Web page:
Consider how you might raise more money by taking on other business projects without losing focus on your current business. If you have particular skills in any areas, consider offering your services for a fee, or think about establishing another line of work through an internet business. If you have the time, energy and skills to handle more, then plan a new line of work that might well bring in a few dollars more. From web design, to accounting, to picture framing, to making jam – there’s an endless list of alternative and innovative new fields you can try to initiate what could be a lucrative side-line business. And why stop at one?

Paying out the money

Prioritise payments

Critical expenses must be seen to first. The most important payments will be those that are needed to keep your business afloat. This will include taking care of key relationships –

your employees’ salaries or other benefits must be dealt with first as a matter of priority. Next see that you pay key suppliers before you lose your reputation or find yourself cut off from further credit and facing legal challenges. Once these major issues are dealt with, you must insure your tax situation is up to date because you don’t need unnecessary penalties added to your list of obligations!

Rank your debts

It’s best to pay off the debt that is charging the highest interest rate first, rather than paying a range of smaller debts. Paying many debts with small amounts may leave you feeling that you’re not really getting anywhere. You may prefer to rid yourself of smaller debts first, giving yourself time to concentrate on the larger or more costly debts later. It depends on what you feel you can cope with – but ridding yourself of debts that are costing you the most, and which may be adding penalties for late payment, is probably the most sensible route to go.

Consider debt consolidation

This means taking out one major loan to pay off all your creditors, leaving you with only the single debt to manage. There will be extra fees in this regard, so be careful who you deal with, and make sure you understand the agreement in the fine print. For it to be worth it, you need to be making lower monthly payments at the end of it. Your single debt should not cost you more than all your other debts. Be sure that debt consolidation is going to work in your favour, and work with professionals who understand this.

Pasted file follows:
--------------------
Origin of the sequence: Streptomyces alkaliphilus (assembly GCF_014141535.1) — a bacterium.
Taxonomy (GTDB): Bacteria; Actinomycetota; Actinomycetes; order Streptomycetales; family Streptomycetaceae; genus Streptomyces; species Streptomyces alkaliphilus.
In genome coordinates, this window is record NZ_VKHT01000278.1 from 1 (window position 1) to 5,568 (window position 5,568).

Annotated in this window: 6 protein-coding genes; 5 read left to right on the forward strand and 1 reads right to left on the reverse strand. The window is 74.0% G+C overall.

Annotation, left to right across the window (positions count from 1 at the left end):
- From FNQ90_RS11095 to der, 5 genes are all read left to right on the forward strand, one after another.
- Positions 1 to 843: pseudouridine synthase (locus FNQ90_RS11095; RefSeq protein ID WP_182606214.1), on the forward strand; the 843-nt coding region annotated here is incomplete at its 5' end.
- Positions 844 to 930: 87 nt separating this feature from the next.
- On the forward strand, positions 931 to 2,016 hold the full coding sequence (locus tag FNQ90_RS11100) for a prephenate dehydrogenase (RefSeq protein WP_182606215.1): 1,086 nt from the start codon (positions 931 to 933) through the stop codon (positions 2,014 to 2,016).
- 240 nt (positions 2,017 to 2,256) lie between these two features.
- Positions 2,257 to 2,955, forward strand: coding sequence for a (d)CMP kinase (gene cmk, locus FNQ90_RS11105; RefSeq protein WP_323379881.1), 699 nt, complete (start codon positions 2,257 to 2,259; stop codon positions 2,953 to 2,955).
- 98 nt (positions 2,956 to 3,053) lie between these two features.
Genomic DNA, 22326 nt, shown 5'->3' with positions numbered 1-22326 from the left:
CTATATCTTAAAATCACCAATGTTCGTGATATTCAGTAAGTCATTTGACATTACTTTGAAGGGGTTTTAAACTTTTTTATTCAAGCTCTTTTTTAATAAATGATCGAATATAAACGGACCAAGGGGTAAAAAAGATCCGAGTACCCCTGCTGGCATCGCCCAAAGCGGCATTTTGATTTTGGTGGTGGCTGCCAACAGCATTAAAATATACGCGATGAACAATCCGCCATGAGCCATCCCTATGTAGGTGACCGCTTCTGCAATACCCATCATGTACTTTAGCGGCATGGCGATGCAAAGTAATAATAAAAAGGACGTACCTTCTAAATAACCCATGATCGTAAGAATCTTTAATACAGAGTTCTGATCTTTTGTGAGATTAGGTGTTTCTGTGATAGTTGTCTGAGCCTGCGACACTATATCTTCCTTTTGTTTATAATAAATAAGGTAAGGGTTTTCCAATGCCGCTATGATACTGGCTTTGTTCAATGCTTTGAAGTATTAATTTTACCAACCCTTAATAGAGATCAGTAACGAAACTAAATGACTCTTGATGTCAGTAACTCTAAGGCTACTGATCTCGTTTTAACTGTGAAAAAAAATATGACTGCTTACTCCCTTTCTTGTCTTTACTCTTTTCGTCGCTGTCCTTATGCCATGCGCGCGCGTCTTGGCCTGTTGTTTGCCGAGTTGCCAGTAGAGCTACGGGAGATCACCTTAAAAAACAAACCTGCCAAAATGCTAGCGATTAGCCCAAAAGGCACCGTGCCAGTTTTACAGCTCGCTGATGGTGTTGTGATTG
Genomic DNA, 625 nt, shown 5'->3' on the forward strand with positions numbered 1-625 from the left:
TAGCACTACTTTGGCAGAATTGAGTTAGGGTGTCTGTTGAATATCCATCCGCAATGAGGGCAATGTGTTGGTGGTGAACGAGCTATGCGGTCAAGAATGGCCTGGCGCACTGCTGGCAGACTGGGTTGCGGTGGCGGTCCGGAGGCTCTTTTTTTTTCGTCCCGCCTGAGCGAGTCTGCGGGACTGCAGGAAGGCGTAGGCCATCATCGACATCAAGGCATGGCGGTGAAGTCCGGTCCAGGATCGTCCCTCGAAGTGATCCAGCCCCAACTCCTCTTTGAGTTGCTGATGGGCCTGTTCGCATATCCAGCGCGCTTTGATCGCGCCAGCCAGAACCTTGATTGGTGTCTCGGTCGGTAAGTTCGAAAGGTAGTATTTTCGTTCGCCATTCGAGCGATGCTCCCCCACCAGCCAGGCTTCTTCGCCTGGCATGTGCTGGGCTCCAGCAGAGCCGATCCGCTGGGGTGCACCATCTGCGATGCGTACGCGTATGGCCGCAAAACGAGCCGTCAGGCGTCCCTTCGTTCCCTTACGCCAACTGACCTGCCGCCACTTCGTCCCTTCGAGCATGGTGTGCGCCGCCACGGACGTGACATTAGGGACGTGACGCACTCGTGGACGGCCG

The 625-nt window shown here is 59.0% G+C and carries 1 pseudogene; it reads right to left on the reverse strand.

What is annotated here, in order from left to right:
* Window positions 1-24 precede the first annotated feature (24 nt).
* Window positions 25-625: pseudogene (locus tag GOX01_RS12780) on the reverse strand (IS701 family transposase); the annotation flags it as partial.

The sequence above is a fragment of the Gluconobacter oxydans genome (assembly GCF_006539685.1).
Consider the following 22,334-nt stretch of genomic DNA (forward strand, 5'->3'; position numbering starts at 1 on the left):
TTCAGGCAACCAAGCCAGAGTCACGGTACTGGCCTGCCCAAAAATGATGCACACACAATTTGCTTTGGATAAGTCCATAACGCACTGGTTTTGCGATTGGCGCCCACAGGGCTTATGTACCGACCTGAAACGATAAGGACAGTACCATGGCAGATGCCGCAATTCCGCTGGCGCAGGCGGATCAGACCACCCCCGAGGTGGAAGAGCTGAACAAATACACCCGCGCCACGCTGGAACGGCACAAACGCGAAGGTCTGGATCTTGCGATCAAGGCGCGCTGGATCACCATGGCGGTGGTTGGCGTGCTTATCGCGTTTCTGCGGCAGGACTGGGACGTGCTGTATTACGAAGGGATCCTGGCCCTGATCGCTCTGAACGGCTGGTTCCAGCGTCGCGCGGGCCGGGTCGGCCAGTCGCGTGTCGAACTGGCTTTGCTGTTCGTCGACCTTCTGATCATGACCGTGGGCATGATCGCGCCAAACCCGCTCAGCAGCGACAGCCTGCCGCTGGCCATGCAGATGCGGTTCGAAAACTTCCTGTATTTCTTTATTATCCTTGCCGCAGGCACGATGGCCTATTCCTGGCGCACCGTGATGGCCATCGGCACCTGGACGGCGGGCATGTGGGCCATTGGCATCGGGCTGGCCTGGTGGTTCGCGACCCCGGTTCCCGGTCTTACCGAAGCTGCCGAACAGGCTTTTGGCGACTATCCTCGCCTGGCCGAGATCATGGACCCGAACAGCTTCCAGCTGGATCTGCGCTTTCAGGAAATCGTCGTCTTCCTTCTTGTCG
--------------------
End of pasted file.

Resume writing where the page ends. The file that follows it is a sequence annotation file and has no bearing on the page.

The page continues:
LegalTrack – how we do things differently

At LegalTrack we work with real people with real problems and therefore we apply a highly considerate and respectful approach to debt collecting. We understand that we need to be firm, but we are also aware that to negotiate successfully with an individual who is already in a difficult financial position, we need the skilful combination of empathy and experience, backed by well-honed communication capabilities. Our modus operandi is simple, direct, efficient:

  • Our first contact is via an SMS.
  • This is followed by a phone call to begin the negotiations on how the debt will be paid.
  • All payment arrangements/negotiations are confirmed via letters, emails and text messages.
  • Our promise is to constantly keep contact with our debtors in terms of all arrangements.
  • Any legal action is considered the last option.